War of the Rebellion: Serial 058 Page 0791 Chapter XLIV. CORRESPONDENCE, ETC.-CONFEDERATE.

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HEADQUARTERS DEPARTMENT OF EAST TENNESSEE,

New Market, February 21, 1864.

Brigadier General G. C. WHARTON, Commanding Brigade:

You will, by direction of the lieutenant-general commanding, move your whole command, baggage and all, to Bull's Gap, starting to-morrow morning. Arrived there, you will employ your force in putting the road in as good condition as possible. If your artillery is not able to make the trip by the road, Major Taylor will furnish transportation for it to Carter's Station by railroad. The horses will, in that case, go by the road.

Respectfully, your obedient servant,

OSMAN LATROBE,

Assistant Adjutant-General.

HEADQUARTERS,

Morristown, February 22, 1864.

Honorable J. A. SEDDON,

Secretary of War:

SIR: I am moving my command back, and propose to occupy a range of hills extending from the Nola Chucky across to the Holston as our principal line, and the two streams just mentioned as our flanks. This position, I think, could be held until the road are so good as to allow the enemy to turn it by passing up the Holston toward Bristol.

The enemy, having two armies between General Johnston and myself, can concentrate his entire force against either of us, and can certainly crush mine unless I get out of his way. General Johnston has just telegraphed me that the enemy has concentrated his main force in my front, near Knoxville. My information is to the same effect, and that he is pushing his forces forward from Kentucky through Nashville; that he has stopped granting furloughs, and that his men are refusing in every instance to re-enlist.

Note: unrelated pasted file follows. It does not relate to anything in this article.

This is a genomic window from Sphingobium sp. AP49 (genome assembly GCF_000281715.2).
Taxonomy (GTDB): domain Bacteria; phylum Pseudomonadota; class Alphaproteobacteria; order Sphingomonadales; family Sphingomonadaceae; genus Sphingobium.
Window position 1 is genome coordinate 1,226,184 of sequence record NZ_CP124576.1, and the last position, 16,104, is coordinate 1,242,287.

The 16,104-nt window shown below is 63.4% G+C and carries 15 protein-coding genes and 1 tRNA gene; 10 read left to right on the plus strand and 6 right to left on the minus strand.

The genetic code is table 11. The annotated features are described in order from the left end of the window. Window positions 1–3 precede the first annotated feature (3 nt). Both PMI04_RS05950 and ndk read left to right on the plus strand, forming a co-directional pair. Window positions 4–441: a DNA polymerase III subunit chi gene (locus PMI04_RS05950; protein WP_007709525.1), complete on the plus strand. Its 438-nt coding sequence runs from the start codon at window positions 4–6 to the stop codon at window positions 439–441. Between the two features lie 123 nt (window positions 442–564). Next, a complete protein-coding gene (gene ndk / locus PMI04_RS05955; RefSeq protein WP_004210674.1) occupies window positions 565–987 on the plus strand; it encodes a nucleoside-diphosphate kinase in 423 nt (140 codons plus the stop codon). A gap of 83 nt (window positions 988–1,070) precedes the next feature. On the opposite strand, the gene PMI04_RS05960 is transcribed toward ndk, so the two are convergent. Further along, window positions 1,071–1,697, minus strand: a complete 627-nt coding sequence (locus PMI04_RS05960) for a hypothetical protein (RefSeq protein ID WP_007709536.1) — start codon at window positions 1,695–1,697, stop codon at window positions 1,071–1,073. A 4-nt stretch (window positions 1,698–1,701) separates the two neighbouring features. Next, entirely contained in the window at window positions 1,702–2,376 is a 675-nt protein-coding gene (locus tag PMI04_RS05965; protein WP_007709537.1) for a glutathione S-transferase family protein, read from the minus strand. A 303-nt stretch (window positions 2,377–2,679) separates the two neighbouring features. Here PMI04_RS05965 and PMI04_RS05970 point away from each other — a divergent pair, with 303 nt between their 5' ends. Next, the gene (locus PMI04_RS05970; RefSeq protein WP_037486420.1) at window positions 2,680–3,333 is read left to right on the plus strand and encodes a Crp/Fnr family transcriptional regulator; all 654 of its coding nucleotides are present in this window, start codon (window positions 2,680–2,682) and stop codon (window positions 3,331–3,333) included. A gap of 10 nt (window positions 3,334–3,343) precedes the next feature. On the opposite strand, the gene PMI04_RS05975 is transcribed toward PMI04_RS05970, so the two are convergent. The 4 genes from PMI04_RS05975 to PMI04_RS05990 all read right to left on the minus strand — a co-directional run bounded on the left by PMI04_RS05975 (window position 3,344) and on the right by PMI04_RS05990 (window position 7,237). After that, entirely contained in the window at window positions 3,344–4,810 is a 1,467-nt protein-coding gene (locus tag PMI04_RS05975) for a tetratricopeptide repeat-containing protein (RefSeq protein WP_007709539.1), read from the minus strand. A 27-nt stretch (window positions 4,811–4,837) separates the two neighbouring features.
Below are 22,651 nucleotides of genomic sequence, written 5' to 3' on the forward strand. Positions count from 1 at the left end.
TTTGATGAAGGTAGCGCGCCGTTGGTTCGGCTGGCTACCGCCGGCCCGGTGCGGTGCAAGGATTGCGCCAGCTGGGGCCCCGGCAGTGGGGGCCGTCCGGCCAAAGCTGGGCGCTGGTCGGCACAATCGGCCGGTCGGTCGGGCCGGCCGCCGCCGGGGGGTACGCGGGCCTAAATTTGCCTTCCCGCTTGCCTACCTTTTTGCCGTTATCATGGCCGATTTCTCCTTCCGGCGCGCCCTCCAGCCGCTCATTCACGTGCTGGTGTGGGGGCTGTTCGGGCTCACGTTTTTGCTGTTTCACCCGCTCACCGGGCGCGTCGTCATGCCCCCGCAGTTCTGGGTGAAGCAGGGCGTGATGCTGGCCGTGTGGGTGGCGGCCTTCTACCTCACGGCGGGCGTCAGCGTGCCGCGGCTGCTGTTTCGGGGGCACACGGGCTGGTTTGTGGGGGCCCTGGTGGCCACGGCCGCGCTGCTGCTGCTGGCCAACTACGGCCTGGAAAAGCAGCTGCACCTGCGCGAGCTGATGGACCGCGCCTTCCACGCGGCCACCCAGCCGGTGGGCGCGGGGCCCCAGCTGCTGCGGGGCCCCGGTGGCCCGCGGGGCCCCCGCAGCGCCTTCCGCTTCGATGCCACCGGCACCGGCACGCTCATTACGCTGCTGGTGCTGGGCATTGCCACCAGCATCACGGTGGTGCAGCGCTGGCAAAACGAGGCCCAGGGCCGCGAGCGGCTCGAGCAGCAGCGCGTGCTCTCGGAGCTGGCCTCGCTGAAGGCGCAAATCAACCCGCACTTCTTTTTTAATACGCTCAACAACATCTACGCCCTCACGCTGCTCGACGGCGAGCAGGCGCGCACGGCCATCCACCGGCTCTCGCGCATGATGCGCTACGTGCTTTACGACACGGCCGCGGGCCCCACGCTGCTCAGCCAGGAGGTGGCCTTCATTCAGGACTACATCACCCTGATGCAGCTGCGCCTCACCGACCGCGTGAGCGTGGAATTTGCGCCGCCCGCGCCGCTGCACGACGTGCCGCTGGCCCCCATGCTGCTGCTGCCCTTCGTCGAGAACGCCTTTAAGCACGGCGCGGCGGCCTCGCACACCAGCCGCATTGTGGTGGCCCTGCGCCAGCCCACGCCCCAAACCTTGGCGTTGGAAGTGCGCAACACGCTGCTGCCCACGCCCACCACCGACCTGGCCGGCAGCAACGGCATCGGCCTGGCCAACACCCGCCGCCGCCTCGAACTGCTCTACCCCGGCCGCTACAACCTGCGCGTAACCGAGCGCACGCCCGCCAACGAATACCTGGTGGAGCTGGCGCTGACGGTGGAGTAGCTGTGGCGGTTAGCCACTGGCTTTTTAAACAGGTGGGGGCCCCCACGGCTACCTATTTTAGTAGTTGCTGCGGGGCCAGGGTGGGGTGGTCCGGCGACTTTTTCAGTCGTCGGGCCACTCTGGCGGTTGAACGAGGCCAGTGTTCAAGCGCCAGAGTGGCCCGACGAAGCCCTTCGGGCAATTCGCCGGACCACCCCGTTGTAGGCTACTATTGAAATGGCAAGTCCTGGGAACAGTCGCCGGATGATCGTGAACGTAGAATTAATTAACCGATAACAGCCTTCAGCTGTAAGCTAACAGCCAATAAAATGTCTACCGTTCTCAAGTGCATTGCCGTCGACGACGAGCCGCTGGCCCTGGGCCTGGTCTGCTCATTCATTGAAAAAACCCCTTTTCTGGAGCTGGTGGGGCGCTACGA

The concentration in my front has induced me to retire to the line above mentioned. I had given orders for the retrograde movement in consequence of a telegram received from the President to send Martin's cavalry to General Johnston, and as everything was ready to move when I received his second dispatch, and as this heavy force was concentrated in my front, I thought it best to retire. A similar move on the part of the enemy must continue to throw me back as often as he makes it, unless my force is considerable augmented. In vies of our difficulties, and the general situation, I propose to endeavor to mount my entire command and move it across the mountains into Kentucky. It seems to be almost impossible for me to overcome the distance and the difficulties of supplying troops with forage and subsistence ont he route into Kentucky. If the troops march in, and if we should get there with this small force of infantry, we might be obliged to return without accomplishing a great deal. But if we can go into Kentucky as mounted infantry we can get possession of the railroad there and hold it long enough to force the enemy to leave Tennessee, and we can remain in Kentucky until General Johnston can come up and join us.

It seems almost impossible to get animals enough to mount the entire command, but be extra energy I hope that it may be done by the middle of April, and that we could by that time set out for Ken-